Premier League chief executive Richard Scudamore insists that plans to play a round of matches abroad are still alive despite widespread condemnation of the proposals.
“It’s certainly not a dead duck,” he told a House of Commons Culture, Media and Sport committee on Tuesday.
“Clearly we are not going to take this forward if their doesn’t meet with some form of acquiescence from Fifa,” he said.
“Certainly the FA and Football League will have to comfortable with whatever move and direction we take.
“We have got until January 2009 to shape any proposals, to consult widely and properly, and to see how we manage to move forward with what is now a global sporting phenomenon.”
Mike Hall, MP for Weaver Vale, pointed out that a relegation-threatened club could end up playing the title-holders three times.
“It’s already fatally flawed – it’s a completely barmy idea,” Hall said.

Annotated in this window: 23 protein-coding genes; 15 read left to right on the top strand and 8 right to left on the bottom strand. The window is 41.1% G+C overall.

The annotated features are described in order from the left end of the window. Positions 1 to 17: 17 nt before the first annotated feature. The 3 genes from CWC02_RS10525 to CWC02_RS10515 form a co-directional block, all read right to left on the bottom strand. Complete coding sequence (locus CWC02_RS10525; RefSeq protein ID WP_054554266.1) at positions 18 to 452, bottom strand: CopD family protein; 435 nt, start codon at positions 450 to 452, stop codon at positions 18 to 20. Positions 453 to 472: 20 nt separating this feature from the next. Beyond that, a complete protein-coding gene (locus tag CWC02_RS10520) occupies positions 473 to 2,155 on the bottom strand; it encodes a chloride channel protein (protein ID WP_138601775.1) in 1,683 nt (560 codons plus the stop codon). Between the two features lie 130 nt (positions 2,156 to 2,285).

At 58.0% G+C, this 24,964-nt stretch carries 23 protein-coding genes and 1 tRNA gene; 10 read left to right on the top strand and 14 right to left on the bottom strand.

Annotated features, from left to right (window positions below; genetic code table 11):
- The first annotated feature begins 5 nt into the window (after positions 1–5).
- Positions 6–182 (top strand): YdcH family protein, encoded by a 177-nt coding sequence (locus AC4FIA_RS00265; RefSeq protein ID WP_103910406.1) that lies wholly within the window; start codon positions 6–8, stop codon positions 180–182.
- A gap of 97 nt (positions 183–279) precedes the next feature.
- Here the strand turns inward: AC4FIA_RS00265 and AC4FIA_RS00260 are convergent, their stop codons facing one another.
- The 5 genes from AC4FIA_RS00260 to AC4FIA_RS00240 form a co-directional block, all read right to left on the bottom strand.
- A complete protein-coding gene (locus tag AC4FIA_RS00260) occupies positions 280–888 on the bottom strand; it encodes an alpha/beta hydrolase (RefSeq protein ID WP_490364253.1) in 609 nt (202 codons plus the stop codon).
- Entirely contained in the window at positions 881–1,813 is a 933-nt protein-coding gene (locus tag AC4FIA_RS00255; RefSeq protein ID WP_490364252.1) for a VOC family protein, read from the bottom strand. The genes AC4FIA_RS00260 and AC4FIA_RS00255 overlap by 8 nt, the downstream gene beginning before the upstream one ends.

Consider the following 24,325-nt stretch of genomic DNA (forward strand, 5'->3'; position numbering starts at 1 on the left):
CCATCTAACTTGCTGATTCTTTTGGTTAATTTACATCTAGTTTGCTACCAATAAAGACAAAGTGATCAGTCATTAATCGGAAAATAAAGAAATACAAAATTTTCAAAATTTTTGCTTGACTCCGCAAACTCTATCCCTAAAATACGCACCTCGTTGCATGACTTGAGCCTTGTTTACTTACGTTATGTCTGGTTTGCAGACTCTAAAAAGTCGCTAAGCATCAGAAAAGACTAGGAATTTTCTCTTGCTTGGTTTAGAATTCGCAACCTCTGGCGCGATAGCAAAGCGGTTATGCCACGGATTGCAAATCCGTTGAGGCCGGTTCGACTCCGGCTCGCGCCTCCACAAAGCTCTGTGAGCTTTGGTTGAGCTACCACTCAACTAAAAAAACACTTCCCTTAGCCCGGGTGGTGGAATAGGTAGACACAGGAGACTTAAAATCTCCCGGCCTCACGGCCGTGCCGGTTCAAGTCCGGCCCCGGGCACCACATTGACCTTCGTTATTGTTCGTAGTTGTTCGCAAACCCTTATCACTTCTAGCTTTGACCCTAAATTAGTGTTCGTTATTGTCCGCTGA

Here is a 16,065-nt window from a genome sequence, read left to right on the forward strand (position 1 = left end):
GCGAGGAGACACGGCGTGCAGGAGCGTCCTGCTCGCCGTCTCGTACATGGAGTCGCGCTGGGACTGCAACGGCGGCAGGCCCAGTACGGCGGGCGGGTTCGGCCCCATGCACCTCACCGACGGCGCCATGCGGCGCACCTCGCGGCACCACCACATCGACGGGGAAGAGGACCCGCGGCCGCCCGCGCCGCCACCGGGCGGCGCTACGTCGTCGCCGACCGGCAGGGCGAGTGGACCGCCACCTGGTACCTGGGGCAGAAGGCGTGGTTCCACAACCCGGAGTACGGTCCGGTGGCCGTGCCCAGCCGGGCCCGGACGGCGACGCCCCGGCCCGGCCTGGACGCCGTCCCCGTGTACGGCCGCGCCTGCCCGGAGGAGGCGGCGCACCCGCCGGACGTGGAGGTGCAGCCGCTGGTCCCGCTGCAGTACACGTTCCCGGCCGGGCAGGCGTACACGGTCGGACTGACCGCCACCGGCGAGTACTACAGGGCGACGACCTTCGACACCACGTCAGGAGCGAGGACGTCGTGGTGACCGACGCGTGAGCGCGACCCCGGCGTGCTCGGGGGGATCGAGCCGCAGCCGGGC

Scudamore did admit for the first time that the plan might be scrapped.
He added: “If it’s deemed not to be worth it we will think again about our global expansion.”
FA chairman Lord Triesman also raised a number of issues that caused concern including the damage the plan might have on the national side, the detrimental impact it might have on England’s bid to host the 2018 World Cup, the negative reaction of supporters and the threat to the integrity of the league.
Scudamore confirmed that the consultation process will start with the FA this week, followed by a meeting with Fifa before the end of the month.